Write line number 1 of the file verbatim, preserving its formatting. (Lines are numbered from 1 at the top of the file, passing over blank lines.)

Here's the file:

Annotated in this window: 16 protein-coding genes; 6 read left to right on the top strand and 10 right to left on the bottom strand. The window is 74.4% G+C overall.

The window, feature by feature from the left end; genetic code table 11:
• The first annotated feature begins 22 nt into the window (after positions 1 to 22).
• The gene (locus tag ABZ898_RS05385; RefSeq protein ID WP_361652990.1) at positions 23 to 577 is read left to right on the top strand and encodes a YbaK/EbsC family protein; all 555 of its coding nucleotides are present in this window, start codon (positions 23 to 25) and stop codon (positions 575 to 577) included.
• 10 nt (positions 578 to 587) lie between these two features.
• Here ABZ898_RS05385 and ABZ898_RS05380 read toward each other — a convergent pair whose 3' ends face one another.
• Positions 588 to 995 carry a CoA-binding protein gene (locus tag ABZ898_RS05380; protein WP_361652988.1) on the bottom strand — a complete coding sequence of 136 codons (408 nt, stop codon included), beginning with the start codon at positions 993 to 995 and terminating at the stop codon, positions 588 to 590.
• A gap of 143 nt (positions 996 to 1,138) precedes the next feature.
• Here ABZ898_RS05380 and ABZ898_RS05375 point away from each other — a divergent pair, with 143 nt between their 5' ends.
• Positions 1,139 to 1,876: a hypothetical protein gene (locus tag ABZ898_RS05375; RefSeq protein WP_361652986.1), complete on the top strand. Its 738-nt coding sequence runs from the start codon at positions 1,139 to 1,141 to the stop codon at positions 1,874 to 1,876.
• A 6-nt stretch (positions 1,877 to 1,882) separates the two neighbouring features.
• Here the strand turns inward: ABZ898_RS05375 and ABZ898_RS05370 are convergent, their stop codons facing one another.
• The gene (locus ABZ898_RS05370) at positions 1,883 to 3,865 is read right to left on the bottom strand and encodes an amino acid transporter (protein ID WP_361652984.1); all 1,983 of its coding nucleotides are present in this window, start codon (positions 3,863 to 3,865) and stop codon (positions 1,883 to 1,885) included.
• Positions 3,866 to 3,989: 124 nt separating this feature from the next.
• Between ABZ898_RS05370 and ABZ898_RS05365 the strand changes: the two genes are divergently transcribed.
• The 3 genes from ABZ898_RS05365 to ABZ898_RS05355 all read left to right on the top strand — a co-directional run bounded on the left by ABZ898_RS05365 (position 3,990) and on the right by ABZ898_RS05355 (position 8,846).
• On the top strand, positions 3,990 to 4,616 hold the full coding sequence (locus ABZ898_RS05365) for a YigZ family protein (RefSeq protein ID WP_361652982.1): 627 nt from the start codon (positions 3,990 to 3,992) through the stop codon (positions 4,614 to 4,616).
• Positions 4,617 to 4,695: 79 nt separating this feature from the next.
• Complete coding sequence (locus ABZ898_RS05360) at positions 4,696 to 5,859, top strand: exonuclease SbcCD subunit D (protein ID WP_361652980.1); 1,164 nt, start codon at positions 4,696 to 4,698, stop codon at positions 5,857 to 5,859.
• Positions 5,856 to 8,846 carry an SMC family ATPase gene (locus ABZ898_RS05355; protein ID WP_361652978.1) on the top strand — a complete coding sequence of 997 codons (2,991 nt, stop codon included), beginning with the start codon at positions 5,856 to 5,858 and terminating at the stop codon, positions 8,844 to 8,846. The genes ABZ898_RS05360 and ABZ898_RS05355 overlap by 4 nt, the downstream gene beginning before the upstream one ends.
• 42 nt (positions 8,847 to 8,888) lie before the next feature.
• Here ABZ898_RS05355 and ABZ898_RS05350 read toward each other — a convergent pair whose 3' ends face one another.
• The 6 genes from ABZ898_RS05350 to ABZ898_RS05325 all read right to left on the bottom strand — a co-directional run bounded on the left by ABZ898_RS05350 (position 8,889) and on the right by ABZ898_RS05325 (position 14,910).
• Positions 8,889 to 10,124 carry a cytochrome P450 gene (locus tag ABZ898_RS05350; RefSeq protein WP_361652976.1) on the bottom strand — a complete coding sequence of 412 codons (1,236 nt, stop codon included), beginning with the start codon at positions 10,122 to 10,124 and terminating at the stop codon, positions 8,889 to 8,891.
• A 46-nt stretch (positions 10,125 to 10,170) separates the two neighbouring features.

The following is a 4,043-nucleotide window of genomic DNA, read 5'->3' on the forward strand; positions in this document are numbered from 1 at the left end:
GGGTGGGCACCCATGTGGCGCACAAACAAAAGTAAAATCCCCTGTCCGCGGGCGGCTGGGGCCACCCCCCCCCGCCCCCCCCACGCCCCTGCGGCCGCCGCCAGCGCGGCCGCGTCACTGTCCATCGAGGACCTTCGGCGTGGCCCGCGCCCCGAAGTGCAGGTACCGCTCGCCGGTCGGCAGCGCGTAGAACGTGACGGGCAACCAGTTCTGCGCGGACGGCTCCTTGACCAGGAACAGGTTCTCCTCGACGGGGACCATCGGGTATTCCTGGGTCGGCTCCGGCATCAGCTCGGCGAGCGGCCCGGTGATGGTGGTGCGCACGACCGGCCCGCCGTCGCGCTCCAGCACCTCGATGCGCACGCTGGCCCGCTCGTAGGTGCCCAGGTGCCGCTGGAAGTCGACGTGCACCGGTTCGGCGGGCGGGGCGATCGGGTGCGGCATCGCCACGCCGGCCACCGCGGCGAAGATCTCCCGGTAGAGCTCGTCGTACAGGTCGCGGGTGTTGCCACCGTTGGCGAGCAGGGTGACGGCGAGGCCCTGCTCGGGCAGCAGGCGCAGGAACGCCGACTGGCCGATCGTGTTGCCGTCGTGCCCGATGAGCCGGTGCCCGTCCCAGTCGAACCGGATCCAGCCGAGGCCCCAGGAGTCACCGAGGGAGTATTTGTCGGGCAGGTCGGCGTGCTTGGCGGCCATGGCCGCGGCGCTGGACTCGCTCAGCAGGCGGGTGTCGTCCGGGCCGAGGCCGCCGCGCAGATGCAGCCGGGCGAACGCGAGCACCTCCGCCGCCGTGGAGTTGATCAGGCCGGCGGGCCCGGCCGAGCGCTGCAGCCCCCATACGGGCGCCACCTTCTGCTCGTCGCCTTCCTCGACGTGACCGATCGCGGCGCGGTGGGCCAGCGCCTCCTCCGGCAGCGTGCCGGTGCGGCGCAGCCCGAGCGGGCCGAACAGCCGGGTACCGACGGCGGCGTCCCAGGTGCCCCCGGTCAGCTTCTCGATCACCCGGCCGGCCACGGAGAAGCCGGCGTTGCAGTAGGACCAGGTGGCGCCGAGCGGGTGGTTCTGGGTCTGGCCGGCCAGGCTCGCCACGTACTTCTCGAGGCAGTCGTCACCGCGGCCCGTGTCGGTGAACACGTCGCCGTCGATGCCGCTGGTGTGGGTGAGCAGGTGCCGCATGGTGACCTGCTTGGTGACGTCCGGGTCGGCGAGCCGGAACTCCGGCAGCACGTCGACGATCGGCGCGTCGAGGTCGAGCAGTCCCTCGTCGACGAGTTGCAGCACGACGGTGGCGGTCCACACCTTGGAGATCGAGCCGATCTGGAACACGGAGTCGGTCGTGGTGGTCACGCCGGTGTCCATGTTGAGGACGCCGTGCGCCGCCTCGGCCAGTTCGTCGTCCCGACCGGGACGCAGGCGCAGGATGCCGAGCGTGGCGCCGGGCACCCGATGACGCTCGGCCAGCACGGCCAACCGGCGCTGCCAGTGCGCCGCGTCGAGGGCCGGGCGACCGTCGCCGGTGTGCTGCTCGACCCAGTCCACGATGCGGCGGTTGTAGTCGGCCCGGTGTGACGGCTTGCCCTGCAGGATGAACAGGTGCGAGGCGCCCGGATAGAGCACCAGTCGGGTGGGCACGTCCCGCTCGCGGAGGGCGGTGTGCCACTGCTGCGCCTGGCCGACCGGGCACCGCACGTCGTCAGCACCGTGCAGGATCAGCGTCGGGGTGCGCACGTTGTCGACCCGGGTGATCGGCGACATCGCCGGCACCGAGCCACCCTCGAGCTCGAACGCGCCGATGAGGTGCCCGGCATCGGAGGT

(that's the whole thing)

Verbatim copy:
Annotated in this window: 16 protein-coding genes; 6 read left to right on the top strand and 10 right to left on the bottom strand. The window is 74.4% G+C overall.